To be honest, the majority of my thoughts in the aftermath of this Christmas have been focused on napping. This was an unusual holiday in that we hosted my three great-grandkids for the first time. They came up from Florida and stayed the night on Christmas Eve. As the day neared, we started to worry about what would happen with three kids (6, 4 and 1) combined with five cats unfamiliar with the actions of kids. This is not a childproof home by any stretch. That kept mom and dad very busy. The kids managed to navigate all the Christmas stuff with the help of tons of distractions provided by an army of adults.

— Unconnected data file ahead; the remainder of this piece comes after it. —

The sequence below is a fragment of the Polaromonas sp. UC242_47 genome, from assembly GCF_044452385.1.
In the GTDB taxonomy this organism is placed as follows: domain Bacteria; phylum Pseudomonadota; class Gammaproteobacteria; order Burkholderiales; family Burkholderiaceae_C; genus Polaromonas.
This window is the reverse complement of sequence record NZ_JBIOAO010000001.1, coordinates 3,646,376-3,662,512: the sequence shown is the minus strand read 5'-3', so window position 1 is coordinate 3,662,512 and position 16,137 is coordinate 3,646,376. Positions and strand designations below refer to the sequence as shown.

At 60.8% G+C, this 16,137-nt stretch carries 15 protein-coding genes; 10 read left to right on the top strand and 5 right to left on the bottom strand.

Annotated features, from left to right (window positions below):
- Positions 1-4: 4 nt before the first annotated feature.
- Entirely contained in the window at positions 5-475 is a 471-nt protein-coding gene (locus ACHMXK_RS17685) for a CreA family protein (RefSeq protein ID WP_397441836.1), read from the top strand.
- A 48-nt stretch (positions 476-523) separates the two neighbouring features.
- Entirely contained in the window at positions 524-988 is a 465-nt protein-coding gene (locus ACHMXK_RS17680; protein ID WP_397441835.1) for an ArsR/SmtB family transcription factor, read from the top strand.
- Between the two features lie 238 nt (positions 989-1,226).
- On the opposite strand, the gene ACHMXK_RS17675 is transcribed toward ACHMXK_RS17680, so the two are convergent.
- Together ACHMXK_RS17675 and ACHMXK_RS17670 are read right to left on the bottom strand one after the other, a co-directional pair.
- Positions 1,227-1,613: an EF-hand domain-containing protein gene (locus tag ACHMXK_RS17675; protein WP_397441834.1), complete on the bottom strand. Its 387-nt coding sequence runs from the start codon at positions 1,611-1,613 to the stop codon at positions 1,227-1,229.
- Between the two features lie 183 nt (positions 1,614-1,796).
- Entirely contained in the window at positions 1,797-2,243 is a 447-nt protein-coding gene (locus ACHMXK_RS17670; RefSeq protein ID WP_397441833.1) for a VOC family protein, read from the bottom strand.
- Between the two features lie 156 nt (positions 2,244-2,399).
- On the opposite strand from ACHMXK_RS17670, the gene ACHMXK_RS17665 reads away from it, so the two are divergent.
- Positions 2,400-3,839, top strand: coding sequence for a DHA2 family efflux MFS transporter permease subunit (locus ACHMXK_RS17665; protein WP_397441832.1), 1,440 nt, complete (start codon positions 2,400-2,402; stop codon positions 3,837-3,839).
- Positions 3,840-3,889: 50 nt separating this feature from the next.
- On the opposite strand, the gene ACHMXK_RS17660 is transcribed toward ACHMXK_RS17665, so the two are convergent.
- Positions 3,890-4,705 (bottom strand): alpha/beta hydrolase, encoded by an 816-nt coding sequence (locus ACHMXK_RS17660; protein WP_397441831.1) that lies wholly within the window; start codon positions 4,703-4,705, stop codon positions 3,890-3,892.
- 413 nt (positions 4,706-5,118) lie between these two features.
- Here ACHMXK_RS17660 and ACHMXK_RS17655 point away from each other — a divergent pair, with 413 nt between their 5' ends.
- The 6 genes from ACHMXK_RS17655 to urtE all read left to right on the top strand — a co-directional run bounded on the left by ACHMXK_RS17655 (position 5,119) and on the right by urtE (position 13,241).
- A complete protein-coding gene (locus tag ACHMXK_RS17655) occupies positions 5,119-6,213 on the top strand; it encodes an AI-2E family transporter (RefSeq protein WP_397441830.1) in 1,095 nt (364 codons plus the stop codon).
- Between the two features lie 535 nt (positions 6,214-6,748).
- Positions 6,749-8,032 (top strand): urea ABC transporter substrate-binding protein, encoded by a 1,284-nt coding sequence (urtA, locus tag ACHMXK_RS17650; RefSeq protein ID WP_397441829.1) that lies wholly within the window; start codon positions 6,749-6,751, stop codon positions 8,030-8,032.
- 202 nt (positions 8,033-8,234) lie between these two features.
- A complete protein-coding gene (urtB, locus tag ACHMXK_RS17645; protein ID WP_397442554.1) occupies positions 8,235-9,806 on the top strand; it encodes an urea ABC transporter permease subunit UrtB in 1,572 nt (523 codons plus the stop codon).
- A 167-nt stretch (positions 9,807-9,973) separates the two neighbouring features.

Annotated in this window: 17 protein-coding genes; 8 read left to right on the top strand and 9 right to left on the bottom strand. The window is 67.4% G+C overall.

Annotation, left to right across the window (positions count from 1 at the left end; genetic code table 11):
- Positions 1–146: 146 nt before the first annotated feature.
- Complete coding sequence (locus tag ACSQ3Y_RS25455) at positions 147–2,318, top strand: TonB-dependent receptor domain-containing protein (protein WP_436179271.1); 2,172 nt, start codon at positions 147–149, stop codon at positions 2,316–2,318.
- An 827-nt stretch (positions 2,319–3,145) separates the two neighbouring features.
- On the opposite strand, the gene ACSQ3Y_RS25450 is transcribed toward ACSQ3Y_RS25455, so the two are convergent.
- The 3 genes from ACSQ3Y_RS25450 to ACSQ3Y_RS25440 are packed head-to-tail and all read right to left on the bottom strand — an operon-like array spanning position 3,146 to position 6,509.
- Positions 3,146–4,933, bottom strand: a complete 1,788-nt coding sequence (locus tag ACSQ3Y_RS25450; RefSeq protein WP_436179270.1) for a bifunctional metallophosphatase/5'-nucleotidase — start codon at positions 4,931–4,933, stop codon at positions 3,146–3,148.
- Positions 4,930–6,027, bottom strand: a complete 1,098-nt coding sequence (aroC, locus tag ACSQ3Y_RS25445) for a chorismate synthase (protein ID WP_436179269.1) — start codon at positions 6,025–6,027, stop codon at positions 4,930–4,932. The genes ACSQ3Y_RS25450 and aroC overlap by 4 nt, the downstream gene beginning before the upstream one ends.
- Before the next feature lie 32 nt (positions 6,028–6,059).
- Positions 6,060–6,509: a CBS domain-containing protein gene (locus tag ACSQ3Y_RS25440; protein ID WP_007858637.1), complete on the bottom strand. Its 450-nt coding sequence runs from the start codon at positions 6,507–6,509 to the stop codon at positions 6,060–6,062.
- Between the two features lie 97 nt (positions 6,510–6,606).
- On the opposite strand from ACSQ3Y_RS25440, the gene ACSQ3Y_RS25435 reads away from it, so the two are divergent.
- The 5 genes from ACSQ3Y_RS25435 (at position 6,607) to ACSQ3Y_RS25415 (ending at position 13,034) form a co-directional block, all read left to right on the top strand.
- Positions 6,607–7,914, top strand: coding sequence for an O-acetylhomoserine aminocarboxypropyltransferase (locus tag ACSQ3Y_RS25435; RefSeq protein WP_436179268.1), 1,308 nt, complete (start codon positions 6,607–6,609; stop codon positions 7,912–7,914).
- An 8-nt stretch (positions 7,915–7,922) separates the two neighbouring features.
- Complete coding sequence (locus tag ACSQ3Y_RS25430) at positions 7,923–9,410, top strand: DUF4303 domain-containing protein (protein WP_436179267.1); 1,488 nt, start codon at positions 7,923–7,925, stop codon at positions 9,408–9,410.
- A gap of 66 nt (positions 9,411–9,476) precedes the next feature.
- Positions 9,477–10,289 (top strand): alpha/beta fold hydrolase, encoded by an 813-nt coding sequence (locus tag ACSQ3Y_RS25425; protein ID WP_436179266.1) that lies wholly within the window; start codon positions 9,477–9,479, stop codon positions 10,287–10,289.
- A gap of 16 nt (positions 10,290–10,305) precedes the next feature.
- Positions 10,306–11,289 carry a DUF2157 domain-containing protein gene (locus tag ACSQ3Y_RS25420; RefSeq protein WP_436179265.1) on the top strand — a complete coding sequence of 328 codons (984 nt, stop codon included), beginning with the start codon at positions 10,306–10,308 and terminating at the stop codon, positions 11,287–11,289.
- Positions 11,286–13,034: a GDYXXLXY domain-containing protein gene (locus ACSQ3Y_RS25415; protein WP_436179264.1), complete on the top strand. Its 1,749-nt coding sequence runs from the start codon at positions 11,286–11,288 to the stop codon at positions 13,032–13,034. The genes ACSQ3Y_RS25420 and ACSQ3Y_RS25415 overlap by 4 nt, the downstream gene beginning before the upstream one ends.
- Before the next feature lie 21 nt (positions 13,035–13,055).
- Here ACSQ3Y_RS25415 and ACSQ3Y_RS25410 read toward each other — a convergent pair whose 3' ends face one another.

The big challenge was going to be the feline five. As suspected, two of them hid for the duration despite the efforts of the kids to find them. These two had been feral at one time and reverted to the habits needed to survive predators. Spike tried from time to time, but it was all too much for him and he retreated as well. That left Sven and Scoot. The kids wanted to play with them both. That was tricky. Sven is nearly 20 and is pretty frail so I needed to do a lot of rescuing. Scoot figures she owns the place and backs down for nobody. Despite several warnings about getting too rough, it took a little gesture from Scoot to get the message across. A quick scratch coupled with a prolonged hiss made the point and they gave her more "space." Mom reminded her progeny that cats are not dogs and suggested that next time they ought to listen to what mom and dad tell them. Scoot from that point stuck to me like glue. The kids seemed in awe that I was able to get that "mean cat" to be so friendly and cuddly. It was several hours after they left before we saw Seamus and we are still not sure where he found refuge!